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SELECT NULL AS `null_date`, COUNT(`user_id`) AS nb
FROM `logins`
GROUP BY `null_date`;

We cannot use date as the name of the selected expression because it will conflict with the table column date and GROUP BY `date` will use the table column instead.

+-----------+----+
| null_date | nb |
+-----------+----+
|      NULL |  5 |
+-----------+----+
1 row in set (0.00 sec)

Asking for DISTINCT values

GROUP BY

Let’s try now to figure out what rows are used to compute the result set when the original query contains COUNT(DISTINCT `user_id`).

For that we need to add the DISTINCT modifier to the SELECT clause and drop out the PK column because it guarantees all the rows are distinct and defeats the purpose of our query (we are interested only in distict combinations of date and user_id).

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SELECT DISTINCT `date`, `user_id`
FROM `logins`
ORDER BY `date`;

The rows selected for grouping are:

+------------+---------+
| date       | user_id |
+------------+---------+
| 2015-04-01 |       1 |
| 2015-04-01 |       2 |
+------------+---------+
| 2015-04-02 |       1 |
| 2015-04-02 |       3 |
+------------+---------+
4 rows in set (0.00 sec)

The PK column is not there but we can guess the missing row has id = 3 or id = 2 (it does not really matter). These two rows have identical values on the date and user_id fields. The DISTINCT modifier guarantees only one of them is selected for further processing by the query.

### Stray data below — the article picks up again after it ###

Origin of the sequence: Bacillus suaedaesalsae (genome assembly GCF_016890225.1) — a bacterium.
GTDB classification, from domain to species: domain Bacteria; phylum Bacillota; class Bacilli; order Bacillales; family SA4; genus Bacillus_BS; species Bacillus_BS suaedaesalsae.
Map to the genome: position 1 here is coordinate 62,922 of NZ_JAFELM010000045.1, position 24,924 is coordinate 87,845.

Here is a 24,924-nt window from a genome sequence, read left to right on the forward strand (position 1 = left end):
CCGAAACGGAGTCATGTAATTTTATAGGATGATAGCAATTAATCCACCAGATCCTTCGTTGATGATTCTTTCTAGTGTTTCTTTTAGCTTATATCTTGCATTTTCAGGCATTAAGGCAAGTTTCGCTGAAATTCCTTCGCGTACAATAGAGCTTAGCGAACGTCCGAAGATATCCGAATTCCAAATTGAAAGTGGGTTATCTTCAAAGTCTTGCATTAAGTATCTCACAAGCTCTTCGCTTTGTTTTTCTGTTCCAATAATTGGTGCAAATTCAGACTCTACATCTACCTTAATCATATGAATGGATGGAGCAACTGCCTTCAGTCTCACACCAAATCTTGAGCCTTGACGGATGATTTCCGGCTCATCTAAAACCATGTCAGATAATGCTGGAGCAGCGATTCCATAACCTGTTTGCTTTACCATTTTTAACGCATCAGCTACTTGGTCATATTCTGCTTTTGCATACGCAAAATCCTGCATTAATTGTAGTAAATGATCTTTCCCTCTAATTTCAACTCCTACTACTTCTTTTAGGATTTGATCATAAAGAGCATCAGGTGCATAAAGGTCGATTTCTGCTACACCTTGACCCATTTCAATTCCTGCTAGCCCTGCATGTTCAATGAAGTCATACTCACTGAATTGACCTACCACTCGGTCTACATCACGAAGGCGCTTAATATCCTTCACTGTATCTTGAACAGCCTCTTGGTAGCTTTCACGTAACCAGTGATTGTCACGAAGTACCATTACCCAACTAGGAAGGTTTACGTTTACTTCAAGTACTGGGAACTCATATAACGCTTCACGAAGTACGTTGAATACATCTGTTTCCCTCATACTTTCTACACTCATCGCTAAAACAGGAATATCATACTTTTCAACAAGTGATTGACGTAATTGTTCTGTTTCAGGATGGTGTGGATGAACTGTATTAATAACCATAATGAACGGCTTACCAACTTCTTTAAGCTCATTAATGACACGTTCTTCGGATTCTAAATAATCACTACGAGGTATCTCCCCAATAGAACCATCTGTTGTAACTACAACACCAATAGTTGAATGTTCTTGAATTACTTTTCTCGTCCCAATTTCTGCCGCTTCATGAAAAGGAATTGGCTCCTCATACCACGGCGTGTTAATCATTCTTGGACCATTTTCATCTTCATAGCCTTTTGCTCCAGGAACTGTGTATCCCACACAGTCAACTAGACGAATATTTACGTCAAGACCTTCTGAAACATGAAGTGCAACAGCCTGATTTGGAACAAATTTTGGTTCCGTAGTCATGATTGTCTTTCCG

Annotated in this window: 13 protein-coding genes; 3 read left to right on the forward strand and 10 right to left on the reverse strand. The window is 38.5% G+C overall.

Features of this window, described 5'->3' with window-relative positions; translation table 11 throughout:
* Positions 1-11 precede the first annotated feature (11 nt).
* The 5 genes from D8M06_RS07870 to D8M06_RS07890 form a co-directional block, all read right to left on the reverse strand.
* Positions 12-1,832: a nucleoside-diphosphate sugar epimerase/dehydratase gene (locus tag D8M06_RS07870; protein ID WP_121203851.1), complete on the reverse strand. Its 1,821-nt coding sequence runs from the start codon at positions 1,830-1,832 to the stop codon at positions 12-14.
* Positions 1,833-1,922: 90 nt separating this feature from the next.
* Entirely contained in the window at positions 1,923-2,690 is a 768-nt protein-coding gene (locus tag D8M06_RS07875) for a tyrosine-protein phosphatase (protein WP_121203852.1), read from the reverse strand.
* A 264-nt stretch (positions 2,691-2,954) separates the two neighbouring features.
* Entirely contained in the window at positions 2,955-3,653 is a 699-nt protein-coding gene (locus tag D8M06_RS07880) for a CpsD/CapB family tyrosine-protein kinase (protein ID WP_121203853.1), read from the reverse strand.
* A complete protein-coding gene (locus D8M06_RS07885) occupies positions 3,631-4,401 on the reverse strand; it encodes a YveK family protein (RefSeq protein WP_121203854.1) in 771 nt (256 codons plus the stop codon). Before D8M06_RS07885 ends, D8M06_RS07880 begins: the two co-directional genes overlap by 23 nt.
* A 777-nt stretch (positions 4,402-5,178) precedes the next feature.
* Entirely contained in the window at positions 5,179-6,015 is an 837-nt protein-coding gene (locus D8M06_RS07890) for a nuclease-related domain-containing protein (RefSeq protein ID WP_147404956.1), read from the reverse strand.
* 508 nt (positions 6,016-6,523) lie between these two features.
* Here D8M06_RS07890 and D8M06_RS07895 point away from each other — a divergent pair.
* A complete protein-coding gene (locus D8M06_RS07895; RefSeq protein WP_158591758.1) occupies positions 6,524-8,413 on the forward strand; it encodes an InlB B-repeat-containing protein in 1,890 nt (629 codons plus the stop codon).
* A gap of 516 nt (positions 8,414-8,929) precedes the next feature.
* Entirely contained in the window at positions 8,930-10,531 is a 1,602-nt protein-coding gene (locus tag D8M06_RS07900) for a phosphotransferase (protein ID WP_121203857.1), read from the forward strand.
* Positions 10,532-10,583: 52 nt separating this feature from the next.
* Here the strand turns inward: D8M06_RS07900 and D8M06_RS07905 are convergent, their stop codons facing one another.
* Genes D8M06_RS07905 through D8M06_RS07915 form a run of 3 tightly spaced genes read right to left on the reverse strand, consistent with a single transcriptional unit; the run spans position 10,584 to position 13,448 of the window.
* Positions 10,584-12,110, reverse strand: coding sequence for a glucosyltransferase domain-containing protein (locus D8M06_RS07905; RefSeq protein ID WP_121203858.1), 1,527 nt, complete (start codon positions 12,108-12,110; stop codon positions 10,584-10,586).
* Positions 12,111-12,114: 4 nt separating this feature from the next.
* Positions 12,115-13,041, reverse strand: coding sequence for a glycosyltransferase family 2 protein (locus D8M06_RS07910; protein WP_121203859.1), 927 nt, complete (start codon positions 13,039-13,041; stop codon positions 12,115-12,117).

There are 2 groups, each of them having exactly 2 rows. This is consistent with the result returned by the GROUP BY query.

WITH ROLLUP

If we replace the values of the date column with NULLs in the result set above we will see there are only 3 distinct rows (out of 4).

Let’s use the same trick as above to simulate what WITH ROLLUP does. The modified query is:

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SELECT NULL AS `null_date`, COUNT(DISTINCT `user_id`) AS nb
FROM `logins`
GROUP BY `null_date`;

The result:

+-----------+----+
| null_date | nb |
+-----------+----+
|      NULL |  3 |
+-----------+----+
1 row in set (0.00 sec)

Again, the result matches the value returned by MySQL.

Conclusion

In order to compute the extra rows added by the WITH ROLLUP modifier, MySQL does not use the rows already computed for the GROUP BY query without rollup. In some cases they can be used but many times they cannot. This makes the correct computation of the summary rows impossible on the client side (without getting the raw rows, which defeats the entire purpose of using GROUP BY in the first place).